Triads are the simplest of chords which you may –or may not- have heard of yet. Before we get started on building, or even discussing triads, it is important that you know what a guitar chord is and how it is formed.
A chord is when two or more notes ring out simultaneously, creating a sound we call harmony. A triad, as you may have gleaned from the word tri contained within, is a three note chord that is built by thirds.
A third is a diatonic interval, a specific name for a diatonic semitone. These are extravagant and proper names for the count of the half steps from the root note.
There are three types of thirds; a Major third, a minor third, and an augmented third. Altogether, there are thirteen diatonic intervals. Today we will focus only on Major and minor thirds, as those are what are used to build basic triads.
A Major third is four half steps from the root, whereas a minor third is three half steps from the root. A properly stacked Major triad’s foundation is built of a Major third, and stacked on top is a minor third. A minor triad is built of a minor third with a Major third stacked on top. With any triad, you can check for proper construction by counting a perfect fifth, or seven half notes, from the root.
Together, let’s construct a proper triad. Using C Major, we will build a first inversion, second degree minor triad. In C Major, the tonic (first note) is C. The second letter name in a scale, which for C Major is D, is called the Supertonic.
A degree is simply a count of the number of notes from the tonic, represented by either a capital Roman numeral for Major, or a lower case Roman numeral for minor. All in all, every scale is comprised of seven notes, each of which has its own specific name. We will touch upon inversions and degrees further in a future article, but for now, let’s focus on the Supertonic.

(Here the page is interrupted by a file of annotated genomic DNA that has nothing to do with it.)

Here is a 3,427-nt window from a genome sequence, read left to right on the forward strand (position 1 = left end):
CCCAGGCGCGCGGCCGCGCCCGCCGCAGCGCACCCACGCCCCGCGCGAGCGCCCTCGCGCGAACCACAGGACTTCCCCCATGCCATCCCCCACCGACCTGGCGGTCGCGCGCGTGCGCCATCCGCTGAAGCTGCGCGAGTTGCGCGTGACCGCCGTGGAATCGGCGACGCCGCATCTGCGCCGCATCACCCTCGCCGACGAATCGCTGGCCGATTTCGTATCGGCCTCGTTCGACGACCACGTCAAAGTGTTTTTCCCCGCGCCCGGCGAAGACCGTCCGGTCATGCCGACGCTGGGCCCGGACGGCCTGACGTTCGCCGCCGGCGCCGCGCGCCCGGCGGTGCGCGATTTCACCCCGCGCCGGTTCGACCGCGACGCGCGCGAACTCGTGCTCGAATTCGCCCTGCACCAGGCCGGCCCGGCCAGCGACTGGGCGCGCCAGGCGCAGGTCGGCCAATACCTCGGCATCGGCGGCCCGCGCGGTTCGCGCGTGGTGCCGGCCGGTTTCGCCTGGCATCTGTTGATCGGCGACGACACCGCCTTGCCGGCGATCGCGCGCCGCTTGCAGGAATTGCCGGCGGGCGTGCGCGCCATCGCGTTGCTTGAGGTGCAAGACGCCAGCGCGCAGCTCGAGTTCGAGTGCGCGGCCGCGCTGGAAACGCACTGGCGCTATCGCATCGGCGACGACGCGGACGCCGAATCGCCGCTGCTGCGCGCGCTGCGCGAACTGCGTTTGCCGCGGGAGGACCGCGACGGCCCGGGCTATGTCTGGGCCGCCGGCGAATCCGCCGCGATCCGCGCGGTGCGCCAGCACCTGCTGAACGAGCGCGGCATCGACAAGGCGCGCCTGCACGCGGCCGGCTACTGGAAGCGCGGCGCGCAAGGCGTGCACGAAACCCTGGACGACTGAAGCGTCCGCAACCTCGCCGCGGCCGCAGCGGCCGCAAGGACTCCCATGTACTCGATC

Using the Supertonic, which we have now established as D, we must now build a minor triad. Since a second degree triad in a Major key is primarily minor, our triad will have a lower Roman numeral two ( ii ) below it.
Taking D and moving up a minor third (three half steps), we find ourselves at the note F (D#, E, F). If we move a Major third from F (four half steps) we arrive at A (F#, G, G#, A). To check our work, we can simply start at D and move a perfect fifth up (D, D#, E, F, F#, G, G#, A). The fifth of our triad, A, is exactly a perfect fifth from our root. The third of our triad, F, is a minor third from our root. You have now built your first basic triad.
Now all that is left is to properly name the triad. Since we already established that this is a second degree minor triad, we already know that we will need to write a lower Roman numeral two beneath our triad. In this case, that is all we would need to do. Some triads, however, can be either diminished or augmented. But that, my friends, is a lesson for another day.
With the tools you have learned, you are now prepared to build basic triads using either the C Major or a minor scale on guitar. Test out a few of your own triads and see which sound best for you.
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